Sree Prasanna Rajagopal

My research motivation is building bio-inspired cobots. Particularly, I’m interested in motion and manipulation design with soft actuators for semi-autonomous, human-assisted robots.


July 2013 to June 2014

Bio-mimetic pneumatic wrist prosthesis

worked with:

S.K. Dwivedy, Indian Institute of Technology, Guwahati




We show the impact of using Pneumatic Artificial Muscles (PAMs) for a prosthetic application. Our design includes a bio-mimetic wrist joint with 2 degrees of freedom, actuation using PAMs, and PID-controlled solenoid valves for pressure control. Our experimental results show a quadratic pressure-length characteristic for the actuators.




Design philosophy:

Our aim was to make a wrist mechanism as close and faithful to the human wrist as possible. In addition to mimicking the human wrist motion, we also wanted the mechanism to be as safe as a human wrist. Safety comes from the soft robotic actuators used here which tend to be more pliant. This gives room for the mechanism to be compliant and thus augment a human in a safe and complete manner.

Motion Range:

We aimed at a motion range of 130 degrees for hyperextension/hyperflexion aka. Tilt, and 60 degrees for radial flexion and ulnar flexion aka. Yaw.


Our choice of actuator was a soft pneumatic muscle. This was in-line with our mission to keep safety as a primary goal of the mechanism.

Cost vs Time:

For actuation, we had to control air flow through the muscles. Higher the flow, more force the muscle exerted on the endpoint. By controlling the flow, we could create a setpoint force. Restricted budget meant improvised. A proportional control valve ($1500) made the control easy; set voltage proportionally changed flow. We chose a cheaper option of on/off valves ($150). By using switching mechanisms such as PWM, an on/off valve could in theory simulate a proportional valve. In practice, some operating regions are unavailable. By controlling the forces on the three muscles, the wrist mechanism can reach orientations of tilt and yaw, very close to the human wrist.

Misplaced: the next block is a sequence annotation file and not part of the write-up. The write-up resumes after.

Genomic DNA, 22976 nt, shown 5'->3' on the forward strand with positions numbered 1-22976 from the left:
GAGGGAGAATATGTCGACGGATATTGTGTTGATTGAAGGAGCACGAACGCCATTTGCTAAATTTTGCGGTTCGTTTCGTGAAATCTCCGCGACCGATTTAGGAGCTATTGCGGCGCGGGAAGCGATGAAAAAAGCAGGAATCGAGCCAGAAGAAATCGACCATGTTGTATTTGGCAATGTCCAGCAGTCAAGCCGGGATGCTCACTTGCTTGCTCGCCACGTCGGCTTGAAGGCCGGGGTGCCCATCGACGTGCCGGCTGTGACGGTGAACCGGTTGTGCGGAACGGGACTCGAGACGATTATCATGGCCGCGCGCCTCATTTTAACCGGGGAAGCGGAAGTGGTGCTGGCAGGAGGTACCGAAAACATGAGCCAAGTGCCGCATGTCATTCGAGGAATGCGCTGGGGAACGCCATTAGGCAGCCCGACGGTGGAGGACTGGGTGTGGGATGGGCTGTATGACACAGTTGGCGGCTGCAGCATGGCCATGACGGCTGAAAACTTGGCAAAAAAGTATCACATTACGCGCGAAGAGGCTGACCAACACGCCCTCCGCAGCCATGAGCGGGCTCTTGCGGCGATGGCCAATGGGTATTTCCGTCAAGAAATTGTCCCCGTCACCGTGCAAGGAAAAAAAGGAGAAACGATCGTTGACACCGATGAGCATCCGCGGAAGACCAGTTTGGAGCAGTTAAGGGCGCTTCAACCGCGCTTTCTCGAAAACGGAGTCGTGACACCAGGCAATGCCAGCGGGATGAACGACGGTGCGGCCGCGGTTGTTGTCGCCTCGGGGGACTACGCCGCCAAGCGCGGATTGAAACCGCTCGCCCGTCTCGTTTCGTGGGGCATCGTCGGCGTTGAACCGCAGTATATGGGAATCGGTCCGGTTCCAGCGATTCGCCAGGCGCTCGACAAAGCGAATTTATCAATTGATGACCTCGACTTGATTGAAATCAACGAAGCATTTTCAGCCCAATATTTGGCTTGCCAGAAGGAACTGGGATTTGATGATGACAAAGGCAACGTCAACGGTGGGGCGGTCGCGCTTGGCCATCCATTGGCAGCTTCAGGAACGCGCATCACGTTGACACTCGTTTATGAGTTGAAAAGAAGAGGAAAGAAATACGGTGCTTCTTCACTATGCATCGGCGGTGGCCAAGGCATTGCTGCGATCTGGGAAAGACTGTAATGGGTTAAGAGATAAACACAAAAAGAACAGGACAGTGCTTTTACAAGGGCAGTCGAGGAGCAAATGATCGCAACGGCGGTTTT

Control Scheme:

With our actuators and sensors selected, we needed a control scheme for the overall mechanism. We chose to use a feedforward model with the known muscle model in combination with a PID feedback to model the unknowns.

Modeling known unknowns:

We modelled the feedforward model of the muscle as a function of load, muscle length, and the flow.

Experimental modeling:

To gather data in a continual manner, we added an IR sensor for distance measurement in our test setup. This allowed us to rapidly collect data over the three variables.

Final result:

The results were promising for the model over a range of loads from 2.5-5 kilograms. The calibration allows us to further model the PID controller with tighter values since the feedforward model is uniform over a variety of loads. Our results are published here.

tags: prosthesis